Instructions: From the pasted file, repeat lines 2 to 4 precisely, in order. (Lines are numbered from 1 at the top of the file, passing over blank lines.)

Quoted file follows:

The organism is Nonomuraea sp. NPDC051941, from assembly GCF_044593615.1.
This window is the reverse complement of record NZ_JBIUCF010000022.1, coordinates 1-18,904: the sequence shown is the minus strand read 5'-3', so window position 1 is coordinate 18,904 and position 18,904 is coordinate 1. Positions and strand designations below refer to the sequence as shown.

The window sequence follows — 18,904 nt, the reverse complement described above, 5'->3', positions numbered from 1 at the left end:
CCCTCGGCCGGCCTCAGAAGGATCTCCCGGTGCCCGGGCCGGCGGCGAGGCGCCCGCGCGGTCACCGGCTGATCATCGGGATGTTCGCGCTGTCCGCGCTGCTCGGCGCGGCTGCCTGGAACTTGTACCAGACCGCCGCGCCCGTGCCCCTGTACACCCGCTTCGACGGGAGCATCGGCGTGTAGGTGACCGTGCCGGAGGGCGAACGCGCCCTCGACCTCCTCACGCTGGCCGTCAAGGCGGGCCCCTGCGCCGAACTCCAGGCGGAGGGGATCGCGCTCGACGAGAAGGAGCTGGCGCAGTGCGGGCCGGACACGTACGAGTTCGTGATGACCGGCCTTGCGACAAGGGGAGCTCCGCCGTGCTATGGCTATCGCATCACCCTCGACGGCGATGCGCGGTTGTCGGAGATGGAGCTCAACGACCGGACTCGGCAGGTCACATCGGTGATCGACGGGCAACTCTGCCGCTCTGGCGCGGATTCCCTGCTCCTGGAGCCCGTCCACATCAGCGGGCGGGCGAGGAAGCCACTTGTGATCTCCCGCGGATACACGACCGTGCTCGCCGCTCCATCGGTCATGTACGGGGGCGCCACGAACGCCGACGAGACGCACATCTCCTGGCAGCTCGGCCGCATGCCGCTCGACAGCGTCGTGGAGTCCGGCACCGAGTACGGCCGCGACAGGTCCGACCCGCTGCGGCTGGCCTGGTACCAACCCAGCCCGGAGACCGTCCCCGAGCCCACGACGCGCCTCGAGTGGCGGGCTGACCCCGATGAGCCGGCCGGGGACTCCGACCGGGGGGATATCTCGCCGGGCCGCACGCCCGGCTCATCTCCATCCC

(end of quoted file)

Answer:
This window is the reverse complement of record NZ_JBIUCF010000022.1, coordinates 1-18,904: the sequence shown is the minus strand read 5'-3', so window position 1 is coordinate 18,904 and position 18,904 is coordinate 1. Positions and strand designations below refer to the sequence as shown.

The window sequence follows — 18,904 nt, the reverse complement described above, 5'->3', positions numbered from 1 at the left end:
CCCTCGGCCGGCCTCAGAAGGATCTCCCGGTGCCCGGGCCGGCGGCGAGGCGCCCGCGCGGTCACCGGCTGATCATCGGGATGTTCGCGCTGTCCGCGCTGCTCGGCGCGGCTGCCTGGAACTTGTACCAGACCGCCGCGCCCGTGCCCCTGTACACCCGCTTCGACGGGAGCATCGGCGTGTAGGTGACCGTGCCGGAGGGCGAACGCGCCCTCGACCTCCTCACGCTGGCCGTCAAGGCGGGCCCCTGCGCCGAACTCCAGGCGGAGGGGATCGCGCTCGACGAGAAGGAGCTGGCGCAGTGCGGGCCGGACACGTACGAGTTCGTGATGACCGGCCTTGCGACAAGGGGAGCTCCGCCGTGCTATGGCTATCGCATCACCCTCGACGGCGATGCGCGGTTGTCGGAGATGGAGCTCAACGACCGGACTCGGCAGGTCACATCGGTGATCGACGGGCAACTCTGCCGCTCTGGCGCGGATTCCCTGCTCCTGGAGCCCGTCCACATCAGCGGGCGGGCGAGGAAGCCACTTGTGATCTCCCGCGGATACACGACCGTGCTCGCCGCTCCATCGGTCATGTACGGGGGCGCCACGAACGCCGACGAGACGCACATCTCCTGGCAGCTCGGCCGCATGCCGCTCGACAGCGTCGTGGAGTCCGGCACCGAGTACGGCCGCGACAGGTCCGACCCGCTGCGGCTGGCCTGGTACCAACCCAGCCCGGAGACCGTCCCCGAGCCCACGACGCGCCTCGAGTGGCGGGCTGACCCCGATGAGCCGGCCGGGGACTCCGACCGGGGGGATATCTCGCCGGGCCGCACGCCCGGCTCATCTCCATCCC